|Title||China’s 2008 Labor Contract Law: Implementation and Implications for China’s Workers|
|Publication Type||Journal Article|
|Year of Publication||2015|
|Authors||Gallagher, Mary, Giles, John, Park, Albert, and Wang, Meiyan|
|Pagination||197 - 235|
|Keywords||China, comparative and cross-cultural HRM, employment, employment law, human resource management, industrial relations, international HRM, labor contract law, labor markets|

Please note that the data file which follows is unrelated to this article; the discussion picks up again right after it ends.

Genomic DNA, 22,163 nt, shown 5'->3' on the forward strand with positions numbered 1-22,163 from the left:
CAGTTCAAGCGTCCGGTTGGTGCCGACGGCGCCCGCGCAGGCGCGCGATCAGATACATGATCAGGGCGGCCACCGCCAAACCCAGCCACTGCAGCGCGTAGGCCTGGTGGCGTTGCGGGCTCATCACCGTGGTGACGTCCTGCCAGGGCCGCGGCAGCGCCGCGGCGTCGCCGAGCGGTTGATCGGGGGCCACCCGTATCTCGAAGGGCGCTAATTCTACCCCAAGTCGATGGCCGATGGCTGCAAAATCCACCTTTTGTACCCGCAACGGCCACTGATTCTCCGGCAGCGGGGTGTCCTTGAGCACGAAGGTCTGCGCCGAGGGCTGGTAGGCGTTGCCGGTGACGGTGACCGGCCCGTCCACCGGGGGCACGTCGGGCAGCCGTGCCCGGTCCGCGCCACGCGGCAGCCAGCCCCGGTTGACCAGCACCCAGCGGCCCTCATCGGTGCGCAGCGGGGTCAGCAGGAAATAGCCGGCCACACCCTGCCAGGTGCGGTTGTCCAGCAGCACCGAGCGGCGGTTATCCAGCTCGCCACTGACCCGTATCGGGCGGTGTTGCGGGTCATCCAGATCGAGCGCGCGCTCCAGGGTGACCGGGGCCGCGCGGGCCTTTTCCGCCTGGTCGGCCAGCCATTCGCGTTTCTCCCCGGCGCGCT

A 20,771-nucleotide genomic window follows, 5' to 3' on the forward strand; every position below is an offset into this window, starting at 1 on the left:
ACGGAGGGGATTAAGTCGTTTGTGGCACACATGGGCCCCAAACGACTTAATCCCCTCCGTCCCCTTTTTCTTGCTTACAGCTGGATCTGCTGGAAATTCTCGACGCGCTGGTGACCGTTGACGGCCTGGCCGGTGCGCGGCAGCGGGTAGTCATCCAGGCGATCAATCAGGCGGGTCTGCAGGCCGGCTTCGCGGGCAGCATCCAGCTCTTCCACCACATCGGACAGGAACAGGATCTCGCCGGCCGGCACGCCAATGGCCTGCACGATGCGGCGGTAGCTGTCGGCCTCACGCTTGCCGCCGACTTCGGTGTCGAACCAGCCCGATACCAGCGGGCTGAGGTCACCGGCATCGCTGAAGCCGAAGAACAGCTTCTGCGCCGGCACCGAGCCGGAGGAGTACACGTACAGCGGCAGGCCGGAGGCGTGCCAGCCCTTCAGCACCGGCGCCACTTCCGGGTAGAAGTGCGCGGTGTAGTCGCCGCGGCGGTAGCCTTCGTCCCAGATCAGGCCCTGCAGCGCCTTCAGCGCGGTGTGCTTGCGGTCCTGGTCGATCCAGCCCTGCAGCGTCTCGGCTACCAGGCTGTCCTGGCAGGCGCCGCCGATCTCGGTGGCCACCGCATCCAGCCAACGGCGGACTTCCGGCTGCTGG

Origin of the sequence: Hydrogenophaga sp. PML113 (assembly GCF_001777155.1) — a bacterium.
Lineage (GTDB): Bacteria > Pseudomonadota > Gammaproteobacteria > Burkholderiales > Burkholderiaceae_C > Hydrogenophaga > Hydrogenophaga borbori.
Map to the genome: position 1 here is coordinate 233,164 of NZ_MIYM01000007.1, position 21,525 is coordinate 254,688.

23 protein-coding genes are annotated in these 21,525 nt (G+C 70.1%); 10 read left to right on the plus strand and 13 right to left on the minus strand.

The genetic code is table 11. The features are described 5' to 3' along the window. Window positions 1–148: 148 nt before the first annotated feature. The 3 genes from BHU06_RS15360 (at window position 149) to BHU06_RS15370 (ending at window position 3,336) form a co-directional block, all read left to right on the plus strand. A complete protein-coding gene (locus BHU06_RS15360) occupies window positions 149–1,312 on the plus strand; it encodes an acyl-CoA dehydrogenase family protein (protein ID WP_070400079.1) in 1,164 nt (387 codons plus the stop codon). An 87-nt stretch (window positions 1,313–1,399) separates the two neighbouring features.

This article presents empirical evidence from household and firm survey data collected during 2009−2010 on the implementation of the 2008 Labor Contract Law and effects on China’s workers. The Government and local labor bureaus have made substantial efforts to enforce the provisions of the new Law, which has likely contributed to reversing a trend toward increasing informalization of the urban labor market. Enforcement of the Law, however, varies substantially across cities. The article analyzes the determinants of worker satisfaction with the Law’s enforcement, workers’ propensity to have a labor contract, their awareness of the Law’s content and their likelihood of initiating disputes, and finds that all are highly correlated with education level, especially for migrants. Although higher labor costs may have had a negative impact on manufacturing employment growth, this has not led to an overall increase in aggregate unemployment or prevented the rapid growth of real wages. Less progress has been made in increasing social insurance coverage, although signing a labor contract is more likely to be associated with participation in social insurance programs than in the past, particularly for migrant workers.